4u Created
Image default
Business

Investors must wait for Brazil election for fiscal clarity -Credit Suisse executive By Reuters


2/2

© Reuters. FILE PHOTO: Former Brazilian President and current presidential candidate Luiz Inacio Lula da Silva speaks during a campaign rally in Manaus, Brazil August 31, 2022. REUTERS/Bruno Kelly/File Photo

2/2

By Paula Arend Laier

SAO PAULO (Reuters) – Investors seeking clarity about the future of Brazil’s fiscal policy from 2023 on must wait for the outcome of October’s presidential election, said the chief investment officer of Credit Suisse for Latin America.

“You have to wait for the definition of who is going to implement the policies next year to, in fact, be able to understand what is the fiscal risk that lies ahead,” Luciano Telo told Reuters, adding that the uncertainty may delay some investments in the country.

The market wants to understand if whoever emerges victorious will seek to contain the level of spending, Telo said in an interview.

Recent polls have shown former President Luiz Inacio Lula da Silva leading in the presidential race, followed by current President Jair Bolsonaro.

Once the election is decided, there may be some relief in the markets, Telo said. But he stressed the need for the new government to quickly work on communication with the financial industry after the result.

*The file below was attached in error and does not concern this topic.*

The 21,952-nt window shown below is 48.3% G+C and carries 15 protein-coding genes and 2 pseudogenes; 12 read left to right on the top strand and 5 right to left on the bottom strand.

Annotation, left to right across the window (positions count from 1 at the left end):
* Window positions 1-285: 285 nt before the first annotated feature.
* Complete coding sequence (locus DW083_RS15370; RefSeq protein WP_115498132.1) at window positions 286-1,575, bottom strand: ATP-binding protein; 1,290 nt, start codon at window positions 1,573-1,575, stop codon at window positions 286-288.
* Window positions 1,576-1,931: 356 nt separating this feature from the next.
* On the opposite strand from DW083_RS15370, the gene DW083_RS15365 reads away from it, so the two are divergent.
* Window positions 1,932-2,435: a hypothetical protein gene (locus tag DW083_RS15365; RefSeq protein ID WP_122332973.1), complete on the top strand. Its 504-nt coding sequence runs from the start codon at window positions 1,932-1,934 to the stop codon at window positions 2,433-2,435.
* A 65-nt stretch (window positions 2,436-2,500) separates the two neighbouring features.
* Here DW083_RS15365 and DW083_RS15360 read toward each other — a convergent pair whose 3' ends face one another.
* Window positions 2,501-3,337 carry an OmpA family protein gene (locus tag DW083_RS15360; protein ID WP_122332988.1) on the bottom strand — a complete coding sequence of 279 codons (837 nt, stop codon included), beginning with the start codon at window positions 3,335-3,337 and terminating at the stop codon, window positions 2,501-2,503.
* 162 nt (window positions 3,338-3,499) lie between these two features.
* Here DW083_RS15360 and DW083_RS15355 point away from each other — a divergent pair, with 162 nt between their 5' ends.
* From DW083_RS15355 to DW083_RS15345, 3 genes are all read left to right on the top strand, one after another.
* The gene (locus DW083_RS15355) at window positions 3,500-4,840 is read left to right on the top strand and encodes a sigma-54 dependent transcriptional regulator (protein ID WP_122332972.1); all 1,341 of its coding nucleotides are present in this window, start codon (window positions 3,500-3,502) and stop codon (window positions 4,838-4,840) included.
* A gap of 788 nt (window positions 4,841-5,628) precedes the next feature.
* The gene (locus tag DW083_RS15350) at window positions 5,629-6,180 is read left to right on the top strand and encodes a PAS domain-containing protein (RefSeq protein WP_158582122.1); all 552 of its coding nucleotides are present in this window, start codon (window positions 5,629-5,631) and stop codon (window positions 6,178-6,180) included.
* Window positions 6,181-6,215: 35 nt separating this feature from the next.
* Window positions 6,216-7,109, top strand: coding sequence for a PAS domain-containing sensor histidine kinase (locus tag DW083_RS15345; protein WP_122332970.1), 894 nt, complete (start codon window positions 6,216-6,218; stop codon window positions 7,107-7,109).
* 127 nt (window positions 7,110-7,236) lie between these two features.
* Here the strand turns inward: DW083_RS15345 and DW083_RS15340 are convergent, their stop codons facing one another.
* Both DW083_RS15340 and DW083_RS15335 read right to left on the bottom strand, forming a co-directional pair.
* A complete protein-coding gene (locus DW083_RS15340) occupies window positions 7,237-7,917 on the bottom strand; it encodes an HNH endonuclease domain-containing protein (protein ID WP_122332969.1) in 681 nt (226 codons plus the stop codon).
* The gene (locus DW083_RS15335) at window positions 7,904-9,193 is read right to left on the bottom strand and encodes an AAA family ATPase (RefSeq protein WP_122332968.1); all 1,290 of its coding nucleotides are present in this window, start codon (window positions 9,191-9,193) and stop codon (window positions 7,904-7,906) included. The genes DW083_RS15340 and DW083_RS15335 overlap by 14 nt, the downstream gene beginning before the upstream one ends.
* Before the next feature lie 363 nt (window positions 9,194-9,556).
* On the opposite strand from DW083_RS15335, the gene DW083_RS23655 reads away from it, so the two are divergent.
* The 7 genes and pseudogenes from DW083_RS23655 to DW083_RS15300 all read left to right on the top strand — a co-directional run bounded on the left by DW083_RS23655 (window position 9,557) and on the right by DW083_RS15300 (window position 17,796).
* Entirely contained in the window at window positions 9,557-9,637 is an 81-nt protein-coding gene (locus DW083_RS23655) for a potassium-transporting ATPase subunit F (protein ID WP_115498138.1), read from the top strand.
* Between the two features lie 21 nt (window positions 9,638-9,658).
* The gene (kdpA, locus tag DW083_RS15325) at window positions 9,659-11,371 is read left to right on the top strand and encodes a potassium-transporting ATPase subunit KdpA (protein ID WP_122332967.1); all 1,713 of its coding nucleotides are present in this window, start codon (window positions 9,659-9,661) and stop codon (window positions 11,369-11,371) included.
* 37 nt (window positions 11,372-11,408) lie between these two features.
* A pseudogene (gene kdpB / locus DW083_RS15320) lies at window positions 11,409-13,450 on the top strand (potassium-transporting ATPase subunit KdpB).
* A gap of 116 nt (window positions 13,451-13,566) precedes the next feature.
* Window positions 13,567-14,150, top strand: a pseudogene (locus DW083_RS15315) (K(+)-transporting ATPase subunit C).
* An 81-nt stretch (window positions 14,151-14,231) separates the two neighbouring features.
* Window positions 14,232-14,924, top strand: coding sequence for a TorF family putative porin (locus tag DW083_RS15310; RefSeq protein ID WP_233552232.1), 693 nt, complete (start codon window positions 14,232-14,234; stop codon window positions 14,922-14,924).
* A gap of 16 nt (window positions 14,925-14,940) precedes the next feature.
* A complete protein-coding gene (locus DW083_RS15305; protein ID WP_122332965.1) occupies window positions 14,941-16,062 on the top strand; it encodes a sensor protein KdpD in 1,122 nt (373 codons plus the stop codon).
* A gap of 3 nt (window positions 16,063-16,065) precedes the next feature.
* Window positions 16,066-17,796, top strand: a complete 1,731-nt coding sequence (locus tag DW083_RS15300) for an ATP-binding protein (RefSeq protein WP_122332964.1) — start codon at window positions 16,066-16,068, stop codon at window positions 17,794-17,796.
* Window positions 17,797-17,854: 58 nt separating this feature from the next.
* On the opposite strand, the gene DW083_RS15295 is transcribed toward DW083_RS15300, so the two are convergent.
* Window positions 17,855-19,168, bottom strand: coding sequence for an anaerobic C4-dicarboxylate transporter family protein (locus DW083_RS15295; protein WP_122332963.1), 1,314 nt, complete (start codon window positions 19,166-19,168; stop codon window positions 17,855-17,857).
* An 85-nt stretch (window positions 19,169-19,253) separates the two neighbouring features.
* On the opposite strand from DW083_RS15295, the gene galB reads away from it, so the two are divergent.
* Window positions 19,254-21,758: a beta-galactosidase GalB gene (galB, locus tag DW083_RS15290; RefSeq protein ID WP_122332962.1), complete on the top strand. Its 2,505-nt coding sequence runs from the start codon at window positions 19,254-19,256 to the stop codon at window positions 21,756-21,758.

In some other Latin American countries, investors could not see a clear post-election guideline, making assets trade at a discount after the vote.

While Telo said the Brazilian stock market is currently cheap, the Credit Suisse executive prefers to wait for signs of the country’s 2023 economic growth and fiscal policy before allocating more resources to equities in Brazil.

“We are very close to the election. To decrease an uncertainty, it’s not worth it to hold more stock market long positions right now,” he said, adding that bank stocks and commodity-linked companies are the ones Credit Suisse sees the most value in at the moment.

Any scenario for Brazilian financial assets hinges on the Federal Reserve’s next steps, he noted.

“That is the most important thing to (determine) risk aversion than any regional element,” Telo said.



Source link

Related posts

Daimler Truck CEO says output could have been higher by ‘five-digit figure’ without supply chain problems By Reuters

U.S. stocks lower at close of trade; Dow Jones Industrial Average down 1.01% By Investing.com

EOS Climbs 10% In Bullish Trade By Investing.com